“CFIUS focuses solely on whether an acquisition represents a national security risk,” a Beltway CFIUS expert not involved in the merger told The Post. “I certainly think Zika will be a factor.”

From what I found on the net, the problem is that the CFIUS never really explains their actions, so it is very difficult to judge as an “amateur” what the chances will be. A professional hedge fund clearly has the money to pay for advice, most likely from former members of the CFIUS. This is clearly an information disadvantage form me as small investor.

China FX issues

Another problem I could see is the fact that ChemChina needs to come up with around 44 bn USD in USD financing and this could be difficult if there would be really turmoil in China in the meantime.

They haven’t even refinanced their Pirelli bridge loan yet and at least in the Pirelli case they don’t seem to guarantee those loans:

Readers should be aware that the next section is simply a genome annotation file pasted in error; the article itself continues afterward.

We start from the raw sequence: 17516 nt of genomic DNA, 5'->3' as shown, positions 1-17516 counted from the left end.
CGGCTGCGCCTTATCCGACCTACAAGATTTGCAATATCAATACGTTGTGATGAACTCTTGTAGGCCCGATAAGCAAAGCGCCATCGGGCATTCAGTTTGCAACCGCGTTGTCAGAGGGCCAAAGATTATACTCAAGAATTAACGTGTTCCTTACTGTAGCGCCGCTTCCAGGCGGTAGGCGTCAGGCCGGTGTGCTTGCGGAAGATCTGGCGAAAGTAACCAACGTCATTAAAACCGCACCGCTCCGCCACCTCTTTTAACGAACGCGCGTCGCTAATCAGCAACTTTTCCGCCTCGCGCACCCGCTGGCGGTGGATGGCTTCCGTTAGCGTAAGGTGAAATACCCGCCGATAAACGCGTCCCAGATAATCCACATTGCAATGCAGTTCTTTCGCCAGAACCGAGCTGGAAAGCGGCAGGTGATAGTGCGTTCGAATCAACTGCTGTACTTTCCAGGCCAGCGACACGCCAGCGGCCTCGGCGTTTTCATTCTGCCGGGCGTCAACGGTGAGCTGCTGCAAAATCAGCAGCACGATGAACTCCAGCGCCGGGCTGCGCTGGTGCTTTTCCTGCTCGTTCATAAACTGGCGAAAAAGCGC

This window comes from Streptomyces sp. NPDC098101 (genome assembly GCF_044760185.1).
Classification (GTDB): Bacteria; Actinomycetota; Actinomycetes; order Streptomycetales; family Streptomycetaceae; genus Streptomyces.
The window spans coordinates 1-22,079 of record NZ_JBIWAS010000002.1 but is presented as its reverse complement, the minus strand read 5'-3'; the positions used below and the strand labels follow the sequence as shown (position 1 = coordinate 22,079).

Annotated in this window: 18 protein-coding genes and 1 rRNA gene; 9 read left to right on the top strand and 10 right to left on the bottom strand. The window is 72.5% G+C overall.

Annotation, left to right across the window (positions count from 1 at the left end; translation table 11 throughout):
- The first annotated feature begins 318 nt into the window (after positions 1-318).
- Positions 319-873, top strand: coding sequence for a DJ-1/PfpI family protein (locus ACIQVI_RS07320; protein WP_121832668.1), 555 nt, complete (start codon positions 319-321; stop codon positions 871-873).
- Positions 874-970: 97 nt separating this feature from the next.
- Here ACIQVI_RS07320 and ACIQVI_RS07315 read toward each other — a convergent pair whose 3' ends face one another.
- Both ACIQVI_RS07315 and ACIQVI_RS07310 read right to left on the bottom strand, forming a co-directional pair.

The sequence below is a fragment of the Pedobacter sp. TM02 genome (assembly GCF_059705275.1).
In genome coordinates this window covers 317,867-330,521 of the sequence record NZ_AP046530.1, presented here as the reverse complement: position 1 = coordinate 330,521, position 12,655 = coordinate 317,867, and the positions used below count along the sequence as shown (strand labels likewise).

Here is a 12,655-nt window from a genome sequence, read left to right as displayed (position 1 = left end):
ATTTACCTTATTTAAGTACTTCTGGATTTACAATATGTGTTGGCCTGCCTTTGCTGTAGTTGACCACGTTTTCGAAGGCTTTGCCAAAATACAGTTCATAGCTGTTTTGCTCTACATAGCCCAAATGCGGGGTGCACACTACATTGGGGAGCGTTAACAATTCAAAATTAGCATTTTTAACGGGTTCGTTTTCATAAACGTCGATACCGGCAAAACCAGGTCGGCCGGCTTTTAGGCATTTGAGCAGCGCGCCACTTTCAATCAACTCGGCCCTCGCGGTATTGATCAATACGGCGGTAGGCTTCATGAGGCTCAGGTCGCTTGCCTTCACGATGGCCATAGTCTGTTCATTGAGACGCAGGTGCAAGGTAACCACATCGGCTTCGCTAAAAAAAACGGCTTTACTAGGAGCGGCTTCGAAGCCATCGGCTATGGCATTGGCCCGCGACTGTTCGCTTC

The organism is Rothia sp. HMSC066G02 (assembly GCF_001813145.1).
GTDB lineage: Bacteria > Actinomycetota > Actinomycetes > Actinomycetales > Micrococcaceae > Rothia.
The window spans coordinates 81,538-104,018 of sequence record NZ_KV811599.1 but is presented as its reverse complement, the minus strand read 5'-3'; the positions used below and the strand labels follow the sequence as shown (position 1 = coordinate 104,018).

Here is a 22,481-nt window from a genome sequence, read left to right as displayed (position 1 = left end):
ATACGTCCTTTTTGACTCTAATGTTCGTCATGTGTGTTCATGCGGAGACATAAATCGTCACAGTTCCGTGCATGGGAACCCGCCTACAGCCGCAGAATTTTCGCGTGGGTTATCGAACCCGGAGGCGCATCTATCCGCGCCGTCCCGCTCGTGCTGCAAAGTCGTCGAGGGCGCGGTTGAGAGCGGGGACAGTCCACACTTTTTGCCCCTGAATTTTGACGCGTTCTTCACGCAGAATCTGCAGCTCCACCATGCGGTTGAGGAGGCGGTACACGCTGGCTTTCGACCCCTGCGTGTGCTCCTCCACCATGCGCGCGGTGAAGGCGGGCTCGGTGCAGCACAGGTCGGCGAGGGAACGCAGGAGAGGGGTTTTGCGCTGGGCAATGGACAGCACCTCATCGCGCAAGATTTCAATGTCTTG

The new refinancing will be non-recourse to ChemChina, but will have elements of support from Pirelli’s Chinese owner, bankers said.

So I guess the ~20% discount is basically a mixture of regulatory risk and financing/China turmoil risk.

On the plus side, even if the ChemChina deals would fall through, there still could be other players interested such as German chemical Giant BASF.

Is Syngenta then an interesting special situation investment ?

What is bothering me is the following: As I said before, this area is very competitive and Syngenta is a liquid stock (50-100 mn CHF a day) and I do not have any special insights into the situation.As discussed before, I guess I have even an information disadvantage.